Chinese spy chips didn't infiltrate Apple's technology, says CEO Tim Cook, and he wants Bloomberg to retract its story saying they did.
"There is no truth in their story about Apple," Cook told BuzzFeed News on Friday. "They need to do that right thing and retract it."
A report from Bloomberg Businessweek earlier this month said Chinese spy chips were allegedly used to gather intellectual property and trade secrets from the iPhone maker and Amazon Web Services, an Amazon subsidiary that provides cloud computing services. The chips were found in servers assembled in China for a US company called Super Micro, according to the report, and could have been subject to a secret US government investigation that began in 2015.
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On Friday, Cook again denied the allegations during the interview with BuzzFeed and said he wants Bloomberg to retract its story. Though there are often inaccurate rumors and other stories published about Apple, the company rarely asks for a retraction.
"I personally talked to the Bloomberg reporters along with Bruce Sewell, who was then our general counsel," Cook told BuzzFeed. "We were very clear with them that this did not happen, and answered all their questions. Each time they brought this up to us the story changed, and each time we investigated we found nothing."
Bloomberg didn't respond to a request for comment. Prior to BuzzFeed's report, the company has stood by its story.
Apple on Friday declined to comment beyond Cook's remarks.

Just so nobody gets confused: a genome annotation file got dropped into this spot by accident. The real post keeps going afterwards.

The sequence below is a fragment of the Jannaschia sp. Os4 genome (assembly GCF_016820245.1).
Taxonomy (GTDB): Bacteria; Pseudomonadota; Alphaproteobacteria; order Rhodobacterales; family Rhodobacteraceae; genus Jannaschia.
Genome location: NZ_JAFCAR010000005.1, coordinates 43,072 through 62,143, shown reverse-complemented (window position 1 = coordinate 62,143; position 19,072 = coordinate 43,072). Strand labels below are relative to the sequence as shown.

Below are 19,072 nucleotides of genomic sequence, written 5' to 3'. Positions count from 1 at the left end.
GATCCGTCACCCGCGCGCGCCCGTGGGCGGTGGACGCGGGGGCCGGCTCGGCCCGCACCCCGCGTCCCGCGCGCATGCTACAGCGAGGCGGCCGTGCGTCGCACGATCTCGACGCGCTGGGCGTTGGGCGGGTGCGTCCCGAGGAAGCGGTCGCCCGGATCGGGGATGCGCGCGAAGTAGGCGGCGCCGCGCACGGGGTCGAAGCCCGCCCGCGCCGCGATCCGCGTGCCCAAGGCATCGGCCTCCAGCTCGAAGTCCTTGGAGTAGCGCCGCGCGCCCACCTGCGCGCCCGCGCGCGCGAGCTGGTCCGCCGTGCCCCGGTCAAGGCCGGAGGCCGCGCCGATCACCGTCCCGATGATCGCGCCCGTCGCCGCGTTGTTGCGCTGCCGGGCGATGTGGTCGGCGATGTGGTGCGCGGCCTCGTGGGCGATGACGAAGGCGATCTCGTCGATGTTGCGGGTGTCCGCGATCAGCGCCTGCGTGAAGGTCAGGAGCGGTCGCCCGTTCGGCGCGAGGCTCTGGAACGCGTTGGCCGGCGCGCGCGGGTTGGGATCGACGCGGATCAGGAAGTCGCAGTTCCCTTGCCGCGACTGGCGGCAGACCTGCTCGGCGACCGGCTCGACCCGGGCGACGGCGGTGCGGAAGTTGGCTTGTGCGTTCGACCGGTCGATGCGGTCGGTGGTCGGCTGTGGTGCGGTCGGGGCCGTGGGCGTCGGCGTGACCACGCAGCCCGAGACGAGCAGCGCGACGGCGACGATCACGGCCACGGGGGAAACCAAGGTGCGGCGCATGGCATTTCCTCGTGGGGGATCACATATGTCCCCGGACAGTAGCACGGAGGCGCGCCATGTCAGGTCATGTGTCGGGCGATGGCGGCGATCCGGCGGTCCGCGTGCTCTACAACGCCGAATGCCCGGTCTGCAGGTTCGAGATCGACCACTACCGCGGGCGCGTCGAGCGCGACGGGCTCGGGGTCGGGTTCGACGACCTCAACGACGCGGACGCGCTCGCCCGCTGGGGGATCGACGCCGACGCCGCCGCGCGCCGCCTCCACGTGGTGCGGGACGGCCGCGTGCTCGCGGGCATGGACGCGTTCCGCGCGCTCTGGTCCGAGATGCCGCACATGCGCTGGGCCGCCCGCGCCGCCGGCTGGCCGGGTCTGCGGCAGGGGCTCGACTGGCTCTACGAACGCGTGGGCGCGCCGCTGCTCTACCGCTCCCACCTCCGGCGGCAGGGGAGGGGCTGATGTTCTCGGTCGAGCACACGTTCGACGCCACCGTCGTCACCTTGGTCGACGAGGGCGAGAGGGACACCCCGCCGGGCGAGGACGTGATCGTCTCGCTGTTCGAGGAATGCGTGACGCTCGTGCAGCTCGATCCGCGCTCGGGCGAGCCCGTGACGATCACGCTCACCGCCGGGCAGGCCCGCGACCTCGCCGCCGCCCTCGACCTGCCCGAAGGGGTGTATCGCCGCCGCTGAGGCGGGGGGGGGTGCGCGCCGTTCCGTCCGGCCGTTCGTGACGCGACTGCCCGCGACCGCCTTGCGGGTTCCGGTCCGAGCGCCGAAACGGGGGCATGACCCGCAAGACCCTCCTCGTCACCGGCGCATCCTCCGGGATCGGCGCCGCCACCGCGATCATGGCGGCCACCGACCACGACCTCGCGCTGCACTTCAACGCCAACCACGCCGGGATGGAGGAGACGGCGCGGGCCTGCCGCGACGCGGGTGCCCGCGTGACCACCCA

Apple, AWS, Super Micro and China's Ministry of Foreign Affairs all disputed the report, which cited anonymous government and corporate sources.
The report came against a backdrop of growing concern over potential surveillance and security issues in Chinese-made equipment, worries that've hindered the country's bid to become a global technology powerhouse. The Australian government, for instance, effectively blocked Chinese carriers in August from building the country's 5G network. Meanwhile, US President Donald Trump proposed a nationalized 5G network that would be free of the possibility of overseas interference.
The US Department of Homeland Security said it was aware of the reports of compromised supply chains in the technology industry. However, "at this time we have no reason to doubt the statements from the companies named in the story," the department said in its statement.
Originally published at 11:17 a.m. PT.
Corrected at 4:50 p.m. PT to note that Super Micro is a US company.
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